## Saturday, September 20, 2008

### Traffic and Shock Waves

As explained in elementary terms here traffic can be modeled using a density function ρ(x, t) and a flux function j(ρ(x, t)), i.e. we assume that the number of cars passing through a point at a given time is a function of the density of cars at that point. Making certain continuity assumptions, we can obtain a conservation law

ρ_t + j’(ρ)ρ_x = 0

where subscripts indicate partial differentiation and j’ indicates differentiation with respect to ρ. If we make j(ρ)=4ρ(2-ρ) and start with a discontinuous initial density distribution like

1 if x <= 1
1/2 if 1< x <=3
2/3 if x > 3

Then we can show how the discontinuity persists over time and changes.

Such persisting discontinuities are called shock waves and appear as lines across which the density changes discontinuously. For example, in this figure we have lines of constant density intersecting at x = 3. The philosophical question is "what are we to make of this representation of a given traffic system?" That is, what does the system have to be like for the representation of a shock wave to be correct? My suggestion is that we need only a thin strip around x = 3 where the density changes very quickly, i.e. so quickly that a driver crossing it would have to decelerate to zero speed. Then, on the other side of the strip, the driver experiences a dramatic drop off in density, and so can accelerate again. Still, there is something a bit strange in talking about shock waves in traffic cases where the number of objects involved is so small, as opposed to fluid cases where many more fluid particles interact across a shock wave. Here, then, I would suggest that we have a case where the mathematics works, but we are less than sure what it is representing in the world.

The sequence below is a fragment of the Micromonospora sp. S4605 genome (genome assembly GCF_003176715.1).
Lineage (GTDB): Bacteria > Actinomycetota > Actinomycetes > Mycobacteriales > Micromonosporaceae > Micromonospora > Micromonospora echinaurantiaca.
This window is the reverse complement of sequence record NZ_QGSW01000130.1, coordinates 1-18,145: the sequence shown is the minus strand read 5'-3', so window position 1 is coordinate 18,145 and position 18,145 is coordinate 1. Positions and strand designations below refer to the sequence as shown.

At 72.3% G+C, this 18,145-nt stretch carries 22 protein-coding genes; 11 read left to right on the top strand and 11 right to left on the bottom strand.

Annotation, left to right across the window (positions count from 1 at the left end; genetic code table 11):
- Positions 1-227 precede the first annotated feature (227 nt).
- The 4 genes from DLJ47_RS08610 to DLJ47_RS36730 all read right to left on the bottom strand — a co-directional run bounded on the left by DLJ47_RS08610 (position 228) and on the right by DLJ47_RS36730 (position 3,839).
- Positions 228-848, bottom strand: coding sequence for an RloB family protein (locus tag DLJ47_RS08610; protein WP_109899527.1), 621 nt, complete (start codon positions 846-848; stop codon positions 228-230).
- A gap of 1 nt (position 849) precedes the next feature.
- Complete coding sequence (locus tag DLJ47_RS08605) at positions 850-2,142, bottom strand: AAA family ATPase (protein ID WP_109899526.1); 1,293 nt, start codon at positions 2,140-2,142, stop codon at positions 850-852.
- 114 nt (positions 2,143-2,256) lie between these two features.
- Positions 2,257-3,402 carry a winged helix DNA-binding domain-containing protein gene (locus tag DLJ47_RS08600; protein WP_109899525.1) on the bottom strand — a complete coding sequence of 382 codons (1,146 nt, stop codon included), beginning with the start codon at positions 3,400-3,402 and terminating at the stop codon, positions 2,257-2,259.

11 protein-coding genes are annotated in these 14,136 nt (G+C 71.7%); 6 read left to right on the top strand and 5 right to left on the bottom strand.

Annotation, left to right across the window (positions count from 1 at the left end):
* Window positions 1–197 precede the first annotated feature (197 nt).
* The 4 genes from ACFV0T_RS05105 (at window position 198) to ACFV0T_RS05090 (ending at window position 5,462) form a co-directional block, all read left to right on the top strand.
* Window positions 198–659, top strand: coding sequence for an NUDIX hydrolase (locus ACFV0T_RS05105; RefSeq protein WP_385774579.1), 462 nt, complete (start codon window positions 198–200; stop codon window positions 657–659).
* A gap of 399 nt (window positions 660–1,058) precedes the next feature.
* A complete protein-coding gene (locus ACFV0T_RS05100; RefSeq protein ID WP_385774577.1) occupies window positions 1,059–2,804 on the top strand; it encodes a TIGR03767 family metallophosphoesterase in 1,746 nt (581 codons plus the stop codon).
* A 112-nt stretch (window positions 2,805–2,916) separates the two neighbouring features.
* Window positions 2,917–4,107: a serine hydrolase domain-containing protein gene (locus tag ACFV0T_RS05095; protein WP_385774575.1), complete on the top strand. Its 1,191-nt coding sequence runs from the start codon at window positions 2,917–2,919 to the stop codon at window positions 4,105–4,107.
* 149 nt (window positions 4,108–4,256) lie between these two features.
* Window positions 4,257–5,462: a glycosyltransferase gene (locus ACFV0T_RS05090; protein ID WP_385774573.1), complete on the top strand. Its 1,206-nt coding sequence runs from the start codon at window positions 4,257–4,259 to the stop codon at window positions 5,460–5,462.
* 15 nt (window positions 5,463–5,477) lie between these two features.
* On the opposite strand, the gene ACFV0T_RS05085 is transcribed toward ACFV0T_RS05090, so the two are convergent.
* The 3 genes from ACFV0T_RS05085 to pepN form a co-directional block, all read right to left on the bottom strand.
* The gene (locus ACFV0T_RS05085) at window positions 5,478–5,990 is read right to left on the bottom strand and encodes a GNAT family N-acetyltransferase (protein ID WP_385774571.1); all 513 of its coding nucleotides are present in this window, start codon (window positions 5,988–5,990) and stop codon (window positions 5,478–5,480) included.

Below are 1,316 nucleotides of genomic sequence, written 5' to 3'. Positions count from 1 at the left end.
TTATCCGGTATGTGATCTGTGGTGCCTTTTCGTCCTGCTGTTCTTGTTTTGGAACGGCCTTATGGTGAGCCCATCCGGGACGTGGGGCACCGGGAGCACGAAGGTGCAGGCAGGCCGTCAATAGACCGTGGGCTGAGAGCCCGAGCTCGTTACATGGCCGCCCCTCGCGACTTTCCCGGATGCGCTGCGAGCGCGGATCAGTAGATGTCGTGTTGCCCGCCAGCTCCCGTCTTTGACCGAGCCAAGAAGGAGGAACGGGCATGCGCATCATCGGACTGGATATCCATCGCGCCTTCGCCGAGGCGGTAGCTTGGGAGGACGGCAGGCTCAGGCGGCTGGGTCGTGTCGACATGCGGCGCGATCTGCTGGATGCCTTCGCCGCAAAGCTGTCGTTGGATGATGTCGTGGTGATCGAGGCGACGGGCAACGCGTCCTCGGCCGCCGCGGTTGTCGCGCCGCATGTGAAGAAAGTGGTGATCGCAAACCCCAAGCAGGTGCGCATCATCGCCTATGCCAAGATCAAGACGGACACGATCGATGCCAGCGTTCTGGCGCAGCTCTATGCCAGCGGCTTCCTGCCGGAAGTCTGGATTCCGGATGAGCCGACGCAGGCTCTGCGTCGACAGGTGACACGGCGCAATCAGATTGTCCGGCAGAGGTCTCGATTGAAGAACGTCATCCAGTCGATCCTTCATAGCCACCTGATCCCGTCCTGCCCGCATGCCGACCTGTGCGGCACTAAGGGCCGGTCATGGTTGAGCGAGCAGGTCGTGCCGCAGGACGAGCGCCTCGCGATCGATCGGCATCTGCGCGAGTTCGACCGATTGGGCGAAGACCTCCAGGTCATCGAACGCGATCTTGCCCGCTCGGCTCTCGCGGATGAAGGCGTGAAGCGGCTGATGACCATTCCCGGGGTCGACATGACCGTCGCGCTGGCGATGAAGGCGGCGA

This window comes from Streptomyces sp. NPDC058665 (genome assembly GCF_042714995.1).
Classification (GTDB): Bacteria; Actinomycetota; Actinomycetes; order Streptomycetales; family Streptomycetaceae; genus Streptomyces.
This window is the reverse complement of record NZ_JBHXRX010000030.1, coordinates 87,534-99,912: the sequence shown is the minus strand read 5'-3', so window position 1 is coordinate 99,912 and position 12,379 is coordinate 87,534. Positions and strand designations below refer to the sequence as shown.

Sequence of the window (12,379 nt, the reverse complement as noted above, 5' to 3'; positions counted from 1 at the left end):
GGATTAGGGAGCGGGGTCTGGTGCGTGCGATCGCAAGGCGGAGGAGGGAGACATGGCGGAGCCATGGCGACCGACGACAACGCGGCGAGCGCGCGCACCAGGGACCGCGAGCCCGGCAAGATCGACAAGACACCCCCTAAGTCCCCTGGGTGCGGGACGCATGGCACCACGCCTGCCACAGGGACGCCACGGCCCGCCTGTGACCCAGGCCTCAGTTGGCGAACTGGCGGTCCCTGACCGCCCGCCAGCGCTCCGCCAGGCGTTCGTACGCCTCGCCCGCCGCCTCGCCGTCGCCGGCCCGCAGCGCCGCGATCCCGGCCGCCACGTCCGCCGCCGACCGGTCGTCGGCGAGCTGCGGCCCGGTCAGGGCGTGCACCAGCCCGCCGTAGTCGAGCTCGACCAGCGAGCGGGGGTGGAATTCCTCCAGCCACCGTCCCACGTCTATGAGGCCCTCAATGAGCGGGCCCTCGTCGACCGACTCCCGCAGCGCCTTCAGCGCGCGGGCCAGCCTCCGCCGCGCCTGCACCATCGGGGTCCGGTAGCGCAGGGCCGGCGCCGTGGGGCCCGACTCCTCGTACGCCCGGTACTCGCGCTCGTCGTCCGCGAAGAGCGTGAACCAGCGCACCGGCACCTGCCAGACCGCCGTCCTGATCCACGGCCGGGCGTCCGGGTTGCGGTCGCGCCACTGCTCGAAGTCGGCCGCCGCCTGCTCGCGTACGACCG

See this New Scientist article (and amusing video) for the claim that shock waves can be observed in actual traffic experiments (summarizing this 2008 article).